Although ostracism can have devastating consequences for employees and organizations, our understanding of what contributes to ostracism is notably limited. Drawing on and extending goal interdependence theory, we integrate the goal interdependence and social skill literatures to predict when individuals are likely to be ostracized. Across two studies we found that cooperative goal interdependence reduced, while competitive goal interdependence facilitated, being ostracized; social skill strengthened the negative impact of cooperative goal interdependence on ostracism and neutralized the positive impact of competitive goal interdependence on ostracism. In a third longitudinal study, we found that relationship conflict mediated the interactive effect of goal interdependence and social skill on being ostracized. Theoretical and practical implications are discussed.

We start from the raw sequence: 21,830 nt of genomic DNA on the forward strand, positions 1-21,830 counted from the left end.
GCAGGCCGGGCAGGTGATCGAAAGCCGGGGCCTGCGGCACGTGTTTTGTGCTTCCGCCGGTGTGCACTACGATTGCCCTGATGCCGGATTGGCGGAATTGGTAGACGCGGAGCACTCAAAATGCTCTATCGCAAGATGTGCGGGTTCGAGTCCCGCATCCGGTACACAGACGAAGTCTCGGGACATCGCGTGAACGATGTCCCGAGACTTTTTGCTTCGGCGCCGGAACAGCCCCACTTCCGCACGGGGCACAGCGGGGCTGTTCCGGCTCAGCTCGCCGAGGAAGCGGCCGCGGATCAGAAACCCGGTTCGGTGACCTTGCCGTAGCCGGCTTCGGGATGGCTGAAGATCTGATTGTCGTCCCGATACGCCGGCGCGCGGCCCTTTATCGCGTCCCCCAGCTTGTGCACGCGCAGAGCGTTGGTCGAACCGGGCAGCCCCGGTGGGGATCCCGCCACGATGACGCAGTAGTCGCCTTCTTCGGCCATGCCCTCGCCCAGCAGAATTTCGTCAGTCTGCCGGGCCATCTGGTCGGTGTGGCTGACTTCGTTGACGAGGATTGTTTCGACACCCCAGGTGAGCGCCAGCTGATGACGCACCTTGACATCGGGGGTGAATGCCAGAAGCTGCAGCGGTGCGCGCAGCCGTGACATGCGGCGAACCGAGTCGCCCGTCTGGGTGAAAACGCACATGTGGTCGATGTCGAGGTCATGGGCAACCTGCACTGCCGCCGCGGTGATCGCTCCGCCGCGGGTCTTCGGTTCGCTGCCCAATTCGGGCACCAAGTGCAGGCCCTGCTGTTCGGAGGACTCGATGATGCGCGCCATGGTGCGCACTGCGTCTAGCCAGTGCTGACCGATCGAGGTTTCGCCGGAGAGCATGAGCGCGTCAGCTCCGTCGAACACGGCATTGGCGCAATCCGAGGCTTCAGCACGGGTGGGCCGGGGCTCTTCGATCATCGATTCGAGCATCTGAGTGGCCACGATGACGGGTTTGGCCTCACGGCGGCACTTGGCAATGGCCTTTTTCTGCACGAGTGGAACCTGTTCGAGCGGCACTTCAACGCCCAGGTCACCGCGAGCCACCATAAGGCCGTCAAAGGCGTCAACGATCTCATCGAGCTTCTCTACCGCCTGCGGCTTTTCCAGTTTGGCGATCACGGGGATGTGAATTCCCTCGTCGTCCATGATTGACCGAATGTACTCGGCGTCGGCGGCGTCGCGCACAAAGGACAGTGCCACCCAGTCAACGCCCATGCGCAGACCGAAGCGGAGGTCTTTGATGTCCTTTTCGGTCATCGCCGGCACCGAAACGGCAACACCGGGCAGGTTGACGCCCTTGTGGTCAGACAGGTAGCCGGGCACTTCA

|Original language||English (US)|
|Number of pages||16|
|Journal||Organizational Behavior and Human Decision Processes|
|Publication status||Published - Jan 1 2015|
All Science Journal Classification (ASJC) codes
- Applied Psychology
- Organizational Behavior and Human Resource Management